By Jon Bell | firstname.lastname@example.org The Laurie-Walton Family Basketball Center was shown off in a ribbon-cutting ceremony Friday. The facility is located on the Park Avenue campus and features the latest in athletic amenities and technology. The $21,533,058 facility took 10 months to design and 14 months to build. It was completely financed by private funding and features state-of-the-art training facilities and enhanced technology. “The Laurie-Walton Family Basketball Center is truly the next generation of facilities,” Athletic Director Tom Bowen said. “This facility will place Memphis along the top tier of programs nationally,” University of Memphis President M. David Rudd said. “It positions this program for continues success … There is remarkable history in this building. It captures that great, proud history of Tiger basketball.” In the facility, there are biometric readers that allow players, coaches and staff to use their thumb print to open doors and see the day’s schedule. There are multiple training rooms designed to maximize player health and efficiency. Hydrotherapy pools and underwater treadmills will be used for quicker rehabilitation and flexibility in treatment. The larger-than-average practice court is laid with maple hardwood designed to aid in player recovery and soften the shock to joints. The locker room has a lounge area for athletes to watch TV and play video games. Players’ lockers allow them to play music from their locker into their individual showers. The weight room has large windows to view the landscape of the Park Avenue campus. The idea of the windows in the weight room is to make it a more inviting place than other schools’ weight rooms. “It is a place that the university, the City of Memphis and all of Tiger nation can be immensely proud to call their own,” Bowen said. With the addition of the new facility, was built to appreciate the past success of the program and enhance the future. It will be a key part of recruiting and player development for future teams. “Every aspect of this facility has been carefully considered to fully support Tigers student-athletes in reaching their full potential both on and off the court,” Justin Gaa, senior project designer of AECOM, a company involved in designing the facility, said. “Innovative design features have been leveraged to promote athlete health, increase training efficiencies and will undoubtedly up the recruiting ante.” The facility was built by local contractors whose workforce consisted of 98 percent local Memphis construction labor. About 90 percent of construction materials were locally sourced within a 300-mile radius. “This was part of a whole strategic plan that we wrote when I first took the job in June of 2012,” Bowen said. “We had five or six major capital projects that had to be addressed.” According to Rudd, this is the beginning of many projects. The university plans to start breaking ground on a new football facility in January, and more projects will follow over the next five years. “If you look over the next few weeks, we’ll break ground on a new parking garage and a land bridge in a building campaign that will actually span the next five years,” Rudd said. “We will consistently be building on the academic side as well as the athletic side.” The men’s basketball team will start transitioning from the Larry O. Finch Center to the new facility in the coming weeks, and once they are moved in, women’s athletics will move into the Finch Center. The Grand Opening and open viewing for the public is scheduled for Jan. 23 from 3 to 5 p.m.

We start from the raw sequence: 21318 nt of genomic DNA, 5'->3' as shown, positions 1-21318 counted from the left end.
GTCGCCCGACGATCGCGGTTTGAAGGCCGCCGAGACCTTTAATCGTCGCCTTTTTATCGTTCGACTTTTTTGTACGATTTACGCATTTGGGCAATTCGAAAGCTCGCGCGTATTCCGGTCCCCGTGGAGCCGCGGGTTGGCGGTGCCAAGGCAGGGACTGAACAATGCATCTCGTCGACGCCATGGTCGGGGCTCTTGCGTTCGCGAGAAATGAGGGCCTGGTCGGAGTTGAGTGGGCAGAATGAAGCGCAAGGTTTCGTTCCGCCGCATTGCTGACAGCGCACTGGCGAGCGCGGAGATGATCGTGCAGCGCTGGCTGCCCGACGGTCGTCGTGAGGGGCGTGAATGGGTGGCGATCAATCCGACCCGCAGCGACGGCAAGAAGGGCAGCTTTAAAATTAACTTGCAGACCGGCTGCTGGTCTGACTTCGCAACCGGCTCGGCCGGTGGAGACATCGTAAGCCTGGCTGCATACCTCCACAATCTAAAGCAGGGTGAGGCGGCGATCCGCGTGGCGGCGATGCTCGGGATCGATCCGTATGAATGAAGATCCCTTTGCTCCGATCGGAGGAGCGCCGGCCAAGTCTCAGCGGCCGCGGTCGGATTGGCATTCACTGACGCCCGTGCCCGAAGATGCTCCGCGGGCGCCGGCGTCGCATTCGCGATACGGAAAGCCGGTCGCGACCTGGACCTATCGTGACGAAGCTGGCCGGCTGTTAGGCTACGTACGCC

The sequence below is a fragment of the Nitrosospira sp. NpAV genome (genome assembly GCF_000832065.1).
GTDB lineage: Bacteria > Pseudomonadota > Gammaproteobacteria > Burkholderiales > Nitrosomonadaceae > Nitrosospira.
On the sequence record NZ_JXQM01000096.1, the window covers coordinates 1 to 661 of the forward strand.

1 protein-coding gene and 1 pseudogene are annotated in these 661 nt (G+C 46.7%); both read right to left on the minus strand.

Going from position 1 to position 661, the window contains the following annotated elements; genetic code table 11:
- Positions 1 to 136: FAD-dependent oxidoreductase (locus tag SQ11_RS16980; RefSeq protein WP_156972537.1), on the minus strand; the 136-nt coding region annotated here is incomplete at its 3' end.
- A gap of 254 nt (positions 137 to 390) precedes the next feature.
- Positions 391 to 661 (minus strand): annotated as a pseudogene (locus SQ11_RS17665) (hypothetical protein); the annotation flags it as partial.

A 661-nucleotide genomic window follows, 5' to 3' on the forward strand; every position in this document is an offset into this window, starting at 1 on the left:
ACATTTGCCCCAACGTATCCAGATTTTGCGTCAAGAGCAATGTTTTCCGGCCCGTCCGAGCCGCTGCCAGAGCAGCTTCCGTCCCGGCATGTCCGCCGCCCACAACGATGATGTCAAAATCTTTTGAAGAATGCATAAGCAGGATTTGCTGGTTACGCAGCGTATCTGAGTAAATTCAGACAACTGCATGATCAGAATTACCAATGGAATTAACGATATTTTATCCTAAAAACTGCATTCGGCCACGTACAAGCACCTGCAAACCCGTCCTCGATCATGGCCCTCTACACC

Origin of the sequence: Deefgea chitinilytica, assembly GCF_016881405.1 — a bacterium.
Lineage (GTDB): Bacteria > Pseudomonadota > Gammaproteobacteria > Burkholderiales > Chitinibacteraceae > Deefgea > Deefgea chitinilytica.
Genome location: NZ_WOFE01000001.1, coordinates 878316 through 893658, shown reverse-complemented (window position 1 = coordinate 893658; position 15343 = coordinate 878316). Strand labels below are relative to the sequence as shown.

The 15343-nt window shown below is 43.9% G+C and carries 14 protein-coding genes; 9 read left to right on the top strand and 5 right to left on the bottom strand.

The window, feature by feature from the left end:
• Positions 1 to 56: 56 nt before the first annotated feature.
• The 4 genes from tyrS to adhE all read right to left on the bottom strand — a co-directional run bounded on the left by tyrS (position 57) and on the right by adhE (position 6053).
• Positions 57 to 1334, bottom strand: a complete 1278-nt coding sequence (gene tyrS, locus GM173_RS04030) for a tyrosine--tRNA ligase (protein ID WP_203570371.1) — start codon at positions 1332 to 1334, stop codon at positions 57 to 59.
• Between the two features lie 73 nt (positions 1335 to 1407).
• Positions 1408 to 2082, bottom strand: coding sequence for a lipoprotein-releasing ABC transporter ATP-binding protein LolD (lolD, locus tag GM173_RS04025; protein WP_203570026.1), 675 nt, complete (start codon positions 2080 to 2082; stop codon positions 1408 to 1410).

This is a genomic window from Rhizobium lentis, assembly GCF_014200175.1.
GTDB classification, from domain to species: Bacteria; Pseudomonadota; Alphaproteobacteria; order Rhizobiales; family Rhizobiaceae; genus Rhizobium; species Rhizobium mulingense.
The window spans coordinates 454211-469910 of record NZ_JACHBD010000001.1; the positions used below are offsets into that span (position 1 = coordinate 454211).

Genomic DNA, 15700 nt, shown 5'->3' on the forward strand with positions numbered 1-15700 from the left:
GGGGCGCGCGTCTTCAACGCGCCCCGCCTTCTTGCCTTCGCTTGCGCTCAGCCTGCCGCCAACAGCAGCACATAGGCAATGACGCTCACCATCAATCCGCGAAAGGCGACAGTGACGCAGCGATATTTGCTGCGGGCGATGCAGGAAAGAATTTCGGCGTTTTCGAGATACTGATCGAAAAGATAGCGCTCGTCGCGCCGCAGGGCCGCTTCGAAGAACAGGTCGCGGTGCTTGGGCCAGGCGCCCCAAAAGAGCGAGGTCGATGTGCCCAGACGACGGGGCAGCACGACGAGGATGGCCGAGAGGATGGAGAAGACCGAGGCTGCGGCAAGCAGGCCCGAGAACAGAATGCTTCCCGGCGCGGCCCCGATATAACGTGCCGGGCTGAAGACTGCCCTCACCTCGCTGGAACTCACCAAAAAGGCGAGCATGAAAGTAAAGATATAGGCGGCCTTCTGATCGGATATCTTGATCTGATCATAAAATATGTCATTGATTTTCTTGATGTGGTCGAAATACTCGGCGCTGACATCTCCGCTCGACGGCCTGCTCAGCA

A recent report of a alleged sexual assault has stirred up the campus community. Students have been protesting the past three days outside the University Center in hopes of bringing change through action, and the protests continued Friday morning. On the eve of the University of Memphis' fall break, students stopped by the protest to learn more about what the protesters were voicing their concerns. Some students stopped, made posters and joined the group, and others simply learned about the cause and went on to class.